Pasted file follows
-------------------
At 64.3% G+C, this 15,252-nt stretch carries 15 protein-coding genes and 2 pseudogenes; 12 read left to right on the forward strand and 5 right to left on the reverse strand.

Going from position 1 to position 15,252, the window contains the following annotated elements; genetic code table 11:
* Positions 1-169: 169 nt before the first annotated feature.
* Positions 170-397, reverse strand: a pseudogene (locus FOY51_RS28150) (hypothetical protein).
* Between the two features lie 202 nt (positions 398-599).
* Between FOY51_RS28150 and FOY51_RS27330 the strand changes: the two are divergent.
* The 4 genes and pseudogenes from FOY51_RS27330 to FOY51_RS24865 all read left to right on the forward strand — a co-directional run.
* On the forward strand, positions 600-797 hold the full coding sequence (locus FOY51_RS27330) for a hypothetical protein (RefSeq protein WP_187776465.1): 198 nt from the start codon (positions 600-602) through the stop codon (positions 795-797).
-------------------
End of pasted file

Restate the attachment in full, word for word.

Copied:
At 64.3% G+C, this 15,252-nt stretch carries 15 protein-coding genes and 2 pseudogenes; 12 read left to right on the forward strand and 5 right to left on the reverse strand.

Going from position 1 to position 15,252, the window contains the following annotated elements; genetic code table 11:
* Positions 1-169: 169 nt before the first annotated feature.
* Positions 170-397, reverse strand: a pseudogene (locus FOY51_RS28150) (hypothetical protein).
* Between the two features lie 202 nt (positions 398-599).
* Between FOY51_RS28150 and FOY51_RS27330 the strand changes: the two are divergent.
* The 4 genes and pseudogenes from FOY51_RS27330 to FOY51_RS24865 all read left to right on the forward strand — a co-directional run.
* On the forward strand, positions 600-797 hold the full coding sequence (locus FOY51_RS27330) for a hypothetical protein (RefSeq protein WP_187776465.1): 198 nt from the start codon (positions 600-602) through the stop codon (positions 795-797).